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The Financial Crisis Inquiry Commission was created by Congress to answer the question what caused the financial crisis. Yesterday, it released its answer -or rather, its answers. The commission released not one, not two, but three separate reports. The six Democrats on the commission came out with one report. Three of the commissions four Republicans issued a second, dissenting report. And one Republican came out with a report all his own.

Planet Moneys Alex Blumberg says the main majority report and the main minority report differ more in style than substance.

ALEX BLUMBERG: First, the statistics. The report of the Democratic majority: over 500 pages long. Number of footnotes: 6,711. The Republican minority report: just 26 pages long. Number of footnotes: nine. Both reports, of course, seek to explain the causes of the financial crisis, which plunged the world into recession, but the majority report reads a lot like a book, and a bit of a potboiler at that.

The commission conducted hundreds of hours of interviews, with industry insiders, policymakers, whistleblowers and regulators. And the pages of the majority report are strewn with quotes from these interviews - foreboding, eye-popping quotes. A veteran banker at Citigroup says that despite his warnings, his firm continued to loosen its mortgage lending standards, and quote, joined the other lemmings headed for the cliff.

Some sections of the report are downright cinematic. An upscale homebuilder in Bakersfield, California named Warren Peterson describes the exact day he realized that the housing bubble had popped. Normally, he told the commission, real estate agents would be lined up outside his office when he arrived at work, vying to buy the homes he built. But one Saturday in November 2005, quote, he was at the sales office and noticed that not a single purchaser had entered the building. He called a friend, also in the home-building business, who said hed noticed the same thing, and asked him what he thought about it. Its over, his friend told Peterson. End quote. End chapter.

The minority report dismisses these flourishes, writing quote, the majoritys 550-page report is more an account of bad events than a focused explanation of what happened and why. But even the minority, in their slim policy brief, gets in some dramatic moments. The CEOs of Wall Streets most troubled institutions had testified before the commission, and they all made essentially the same argument, we didnt do anything wrong, our firms were fine, if the market hadnt panicked and gone crazy, we wouldnt have needed a government rescue.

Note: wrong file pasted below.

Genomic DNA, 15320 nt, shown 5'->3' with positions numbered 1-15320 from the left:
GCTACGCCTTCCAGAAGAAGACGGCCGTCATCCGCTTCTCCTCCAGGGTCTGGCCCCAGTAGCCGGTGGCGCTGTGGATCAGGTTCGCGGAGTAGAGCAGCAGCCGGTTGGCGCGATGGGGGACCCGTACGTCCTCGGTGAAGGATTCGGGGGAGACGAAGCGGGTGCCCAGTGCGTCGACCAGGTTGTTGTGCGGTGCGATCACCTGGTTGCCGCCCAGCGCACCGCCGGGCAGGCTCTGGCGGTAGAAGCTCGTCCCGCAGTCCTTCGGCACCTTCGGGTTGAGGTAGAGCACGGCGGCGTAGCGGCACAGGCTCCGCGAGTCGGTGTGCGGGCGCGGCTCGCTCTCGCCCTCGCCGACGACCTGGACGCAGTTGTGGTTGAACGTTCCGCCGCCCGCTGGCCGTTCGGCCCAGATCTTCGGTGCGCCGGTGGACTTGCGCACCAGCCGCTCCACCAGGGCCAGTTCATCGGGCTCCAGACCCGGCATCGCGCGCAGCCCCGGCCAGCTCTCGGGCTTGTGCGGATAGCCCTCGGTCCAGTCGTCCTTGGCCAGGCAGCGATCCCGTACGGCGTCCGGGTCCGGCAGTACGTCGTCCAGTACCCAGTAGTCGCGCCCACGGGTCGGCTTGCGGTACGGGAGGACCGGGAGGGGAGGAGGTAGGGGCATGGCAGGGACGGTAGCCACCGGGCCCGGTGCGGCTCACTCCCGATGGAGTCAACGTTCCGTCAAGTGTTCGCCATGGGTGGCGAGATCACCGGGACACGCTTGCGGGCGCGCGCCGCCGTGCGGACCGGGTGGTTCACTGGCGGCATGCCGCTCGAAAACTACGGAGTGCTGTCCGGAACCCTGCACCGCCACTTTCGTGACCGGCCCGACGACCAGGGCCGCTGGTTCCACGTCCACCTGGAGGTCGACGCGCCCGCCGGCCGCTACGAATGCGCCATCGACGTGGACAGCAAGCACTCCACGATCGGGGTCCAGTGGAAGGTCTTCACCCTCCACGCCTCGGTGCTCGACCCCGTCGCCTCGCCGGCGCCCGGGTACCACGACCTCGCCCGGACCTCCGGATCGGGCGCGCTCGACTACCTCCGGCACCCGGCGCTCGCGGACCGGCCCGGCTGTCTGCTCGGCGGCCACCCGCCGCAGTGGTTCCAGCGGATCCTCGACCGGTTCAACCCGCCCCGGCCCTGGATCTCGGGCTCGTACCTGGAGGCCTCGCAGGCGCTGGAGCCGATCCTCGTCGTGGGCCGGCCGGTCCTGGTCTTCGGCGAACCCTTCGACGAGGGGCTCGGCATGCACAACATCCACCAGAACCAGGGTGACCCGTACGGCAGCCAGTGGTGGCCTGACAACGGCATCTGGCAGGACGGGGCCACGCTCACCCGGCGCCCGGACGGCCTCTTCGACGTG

The Republican commissioners essentially smack this argument down, in firm, but wonkish, language. Each CEO, they write, was quote, unwilling to admit that his firm was insolvent or nearly so. In each case, the CEOs claims were highly unpersuasive. End quote.

And yet despite their differences in tone, the reports agree on a lot. They both point to the proliferation of exotic mortgages, the failures of regulators, the incompetence of Wall Street managers.

Why come out with these two separate versions? A lot of it comes down to one sentence in the majority report. A sentence that appears in the very beginning, on page 17 of the introduction, where the majority says quote, we conclude this financial crisis was avoidable,' and quote, the result of human action and inaction.

Mr. KEITH HENNESSEY (Commissioner, Financial Crisis Inquiry Commission): I think that is, if not the key difference, is probably one of just a very small number.

BLUMBERG: This is Keith Hennessey, one of the three Republican authors of the dissenting report. He says, its just too simple to say in hindsight, if people would have just behaved differently, this crisis wouldnt have happened.

Mr. HENNESSEY: I think that the crisis was certainly not foreseen and I dont know that it was foreseeable. And given that I dont know that it was avoidable, right, then I dont know that it was avoidable. No.

BLUMBERG: I think its not un-trivial to say, that is a very frustrating answer. You know what I mean?

Mr. HENNESSEY: And its frustrating to me. Look. I had to help tell this story. I wanted more than anything to be able to tell a clear story that explains very precisely, you know, heres what we couldve foreseen and heres what we couldnt. But this is historic analysis as much as anything. And its very difficult to draw those conclusions.

BLUMBERG: Fortunately, you can draw your own conclusions now. All three reports are available for download, free, at the Financial Crisis Inquiry Commission website, or in book form at bookstores all over the country and online.

I'm Alex Bloomberg, NPR News.

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